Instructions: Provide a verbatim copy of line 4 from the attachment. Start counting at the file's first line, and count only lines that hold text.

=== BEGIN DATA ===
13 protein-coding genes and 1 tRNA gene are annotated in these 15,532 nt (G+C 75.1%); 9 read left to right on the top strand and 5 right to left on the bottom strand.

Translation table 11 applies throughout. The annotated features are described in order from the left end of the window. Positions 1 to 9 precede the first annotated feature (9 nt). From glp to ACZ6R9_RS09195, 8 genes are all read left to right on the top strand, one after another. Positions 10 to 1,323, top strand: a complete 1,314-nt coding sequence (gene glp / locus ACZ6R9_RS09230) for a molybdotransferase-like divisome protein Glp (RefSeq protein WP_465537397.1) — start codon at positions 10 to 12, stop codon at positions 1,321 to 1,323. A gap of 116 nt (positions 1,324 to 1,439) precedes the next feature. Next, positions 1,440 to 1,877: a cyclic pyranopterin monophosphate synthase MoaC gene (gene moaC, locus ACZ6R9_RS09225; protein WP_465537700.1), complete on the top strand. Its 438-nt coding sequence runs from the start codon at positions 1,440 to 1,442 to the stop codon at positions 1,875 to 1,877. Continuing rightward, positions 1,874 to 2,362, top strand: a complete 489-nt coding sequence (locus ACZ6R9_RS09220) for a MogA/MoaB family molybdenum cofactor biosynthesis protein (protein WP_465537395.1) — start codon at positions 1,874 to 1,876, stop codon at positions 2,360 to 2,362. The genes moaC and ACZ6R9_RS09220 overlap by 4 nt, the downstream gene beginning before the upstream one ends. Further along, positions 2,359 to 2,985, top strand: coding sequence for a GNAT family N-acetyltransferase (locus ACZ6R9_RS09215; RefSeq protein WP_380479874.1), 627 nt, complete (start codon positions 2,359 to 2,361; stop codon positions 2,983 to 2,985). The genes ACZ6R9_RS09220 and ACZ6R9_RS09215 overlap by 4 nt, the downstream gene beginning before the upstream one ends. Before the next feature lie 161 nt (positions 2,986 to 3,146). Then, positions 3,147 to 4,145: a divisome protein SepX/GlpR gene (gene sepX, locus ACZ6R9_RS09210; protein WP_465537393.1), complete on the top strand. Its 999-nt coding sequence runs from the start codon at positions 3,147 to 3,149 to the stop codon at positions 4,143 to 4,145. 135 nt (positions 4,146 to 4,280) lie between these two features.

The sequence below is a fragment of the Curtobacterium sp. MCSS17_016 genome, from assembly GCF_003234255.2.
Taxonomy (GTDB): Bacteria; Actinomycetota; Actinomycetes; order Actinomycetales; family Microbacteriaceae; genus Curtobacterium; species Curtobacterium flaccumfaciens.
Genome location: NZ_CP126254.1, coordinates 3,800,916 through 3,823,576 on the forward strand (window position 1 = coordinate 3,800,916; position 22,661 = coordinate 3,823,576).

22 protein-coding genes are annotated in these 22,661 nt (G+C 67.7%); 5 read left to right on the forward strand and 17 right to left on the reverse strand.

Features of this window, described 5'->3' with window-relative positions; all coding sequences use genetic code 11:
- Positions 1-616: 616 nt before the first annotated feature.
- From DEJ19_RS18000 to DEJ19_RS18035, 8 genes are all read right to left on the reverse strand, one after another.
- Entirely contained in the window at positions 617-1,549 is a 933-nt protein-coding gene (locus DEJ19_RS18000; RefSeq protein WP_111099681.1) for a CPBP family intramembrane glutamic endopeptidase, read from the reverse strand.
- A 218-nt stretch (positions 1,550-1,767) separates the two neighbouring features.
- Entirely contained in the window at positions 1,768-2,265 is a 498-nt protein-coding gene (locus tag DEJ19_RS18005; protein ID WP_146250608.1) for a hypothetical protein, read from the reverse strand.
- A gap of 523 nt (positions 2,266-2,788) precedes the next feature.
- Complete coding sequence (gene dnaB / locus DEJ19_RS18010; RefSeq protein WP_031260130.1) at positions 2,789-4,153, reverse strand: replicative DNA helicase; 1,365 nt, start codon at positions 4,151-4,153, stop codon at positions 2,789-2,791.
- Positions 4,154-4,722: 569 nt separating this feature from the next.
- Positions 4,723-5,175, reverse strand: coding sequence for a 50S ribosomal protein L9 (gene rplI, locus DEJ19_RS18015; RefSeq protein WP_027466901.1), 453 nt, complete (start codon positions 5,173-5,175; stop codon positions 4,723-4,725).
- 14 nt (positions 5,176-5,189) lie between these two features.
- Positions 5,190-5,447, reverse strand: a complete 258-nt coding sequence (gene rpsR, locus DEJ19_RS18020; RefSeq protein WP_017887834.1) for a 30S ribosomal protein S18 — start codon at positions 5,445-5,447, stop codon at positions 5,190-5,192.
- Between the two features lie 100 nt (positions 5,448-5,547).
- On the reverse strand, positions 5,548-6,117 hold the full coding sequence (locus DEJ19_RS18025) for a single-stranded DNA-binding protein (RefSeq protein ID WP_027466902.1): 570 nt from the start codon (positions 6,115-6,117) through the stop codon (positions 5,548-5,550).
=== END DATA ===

Taxonomy (GTDB): Bacteria; Actinomycetota; Actinomycetes; order Actinomycetales; family Microbacteriaceae; genus Curtobacterium; species Curtobacterium flaccumfaciens.